“There are no gods, no devils, no angels, no heaven or hell. There is only our natural world. Religion is but myth and superstition that hardens hearts and enslaves minds.”

Ideology 1st
Evidence 2nd?

1 Like

Since I have never seen any evidence of God in the natural world, I created an ideology to live by that has worked so far as I am healthy, wealthy, and wise.

Look at Jesus: Peace Be With You. He is pretty compelling, even if you are healthy, wealthy, and wise.

1 Like

Ok I will look at that if you watch this video:

Hehe, Carlin is hilarious. I’ll watch him for the fun of it. :slight_smile: You should only look into the stuff there when you want to for yourself.

1 Like

It’s an idealistic scenario. Evolution already deals with and delivers theological arguments. For example every argument against design is as much a theological argument as one for design. So when scientists make a “bad design” argument and say something is not designed by an intelligence, they are making untestable theological claims.
I have seen papers waxing eloquent about how nature designed amazing machines… This is also an essentially untestable claim in many cases.
To me it looks like science is already in the theological market place. It’s just acting coy and avoiding responsibility for its claims.
If Science is neutral, then it should walk out of some of these spaces it occupies until it develops tests for/against design.


I fully understand the debate about methodological naturalism, but one thing that I understand about methodological naturalism is that different people have different ideas about what exactly it means.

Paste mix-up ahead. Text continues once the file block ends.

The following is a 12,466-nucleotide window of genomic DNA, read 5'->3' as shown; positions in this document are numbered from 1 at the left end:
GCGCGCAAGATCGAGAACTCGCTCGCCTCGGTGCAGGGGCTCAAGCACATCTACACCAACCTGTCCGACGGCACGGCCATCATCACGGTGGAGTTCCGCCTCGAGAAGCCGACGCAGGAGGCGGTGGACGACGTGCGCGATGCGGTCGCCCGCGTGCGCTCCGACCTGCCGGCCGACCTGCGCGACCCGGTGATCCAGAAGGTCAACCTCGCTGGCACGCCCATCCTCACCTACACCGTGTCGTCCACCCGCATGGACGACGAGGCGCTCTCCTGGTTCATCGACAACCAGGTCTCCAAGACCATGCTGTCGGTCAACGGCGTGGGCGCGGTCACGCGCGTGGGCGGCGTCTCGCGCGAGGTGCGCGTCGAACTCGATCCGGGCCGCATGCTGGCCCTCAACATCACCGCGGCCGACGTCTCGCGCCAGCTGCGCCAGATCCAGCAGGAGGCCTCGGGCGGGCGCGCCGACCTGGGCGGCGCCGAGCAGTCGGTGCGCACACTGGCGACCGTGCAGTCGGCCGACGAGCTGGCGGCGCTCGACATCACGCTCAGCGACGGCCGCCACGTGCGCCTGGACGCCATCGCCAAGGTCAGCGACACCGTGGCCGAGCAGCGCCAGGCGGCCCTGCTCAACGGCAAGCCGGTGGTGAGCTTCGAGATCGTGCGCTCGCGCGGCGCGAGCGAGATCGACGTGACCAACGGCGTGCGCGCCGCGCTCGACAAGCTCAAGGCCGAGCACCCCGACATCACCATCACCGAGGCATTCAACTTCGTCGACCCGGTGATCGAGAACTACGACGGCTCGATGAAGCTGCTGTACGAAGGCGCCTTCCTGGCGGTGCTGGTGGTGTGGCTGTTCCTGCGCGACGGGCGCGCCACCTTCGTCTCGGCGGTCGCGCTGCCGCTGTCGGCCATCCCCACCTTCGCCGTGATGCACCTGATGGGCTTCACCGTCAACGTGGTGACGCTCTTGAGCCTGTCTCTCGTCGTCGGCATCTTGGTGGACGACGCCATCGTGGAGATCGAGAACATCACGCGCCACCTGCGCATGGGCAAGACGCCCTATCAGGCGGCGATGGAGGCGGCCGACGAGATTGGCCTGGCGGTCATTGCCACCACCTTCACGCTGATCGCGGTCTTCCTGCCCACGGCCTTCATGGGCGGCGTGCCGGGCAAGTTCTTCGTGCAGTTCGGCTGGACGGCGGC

In particular, does it mean an a priori assumption that miracles do not happen, and evolution was completely undirected by anything other than purely natural forces? Or does it refer to something more akin to Stephen Jay Gould’s non-overlapping magisteria, in which miracles and divine intervention are merely in science’s blind spot?

If it is the former case, then it is a presupposition. If it is the latter case, you need to explain that clearly to people who understand it to be the former.

Well yes, it would be dishonest not to – provided, of course, that the scientific results stand up to scrutiny and that I’ve understood them properly.

In any case I may have seen results that falsify certain views about human origins or cosmology, but I haven’t yet seen anything that falsifies the existence of God, a divinely guided aspect to evolution, or the Resurrection.

1 Like

I don’t like to spoil the party, but… climate change, the anthropocene age, reducing western life expectancy, nuclear arsenals, Novichok, overpopulation… (on the one side)

And southern slavery worked to create much of the wealth of the industrialised powers of America and Europe. It worked - but that doesn’t baptize its methods… (on the other side)

Additionally, of course, science was working very well from the 17th-19th centuries too, before God was excluded from it. Remember - religion got us to the moon, through Bede, Copernicus, Galileo, Kepler, Newton, von Braun, Lovell…


Leaving aside the tendentious claims that science is either neutral or autonomous, we need to protect the neutrality and autonomy of science from what?

1 Like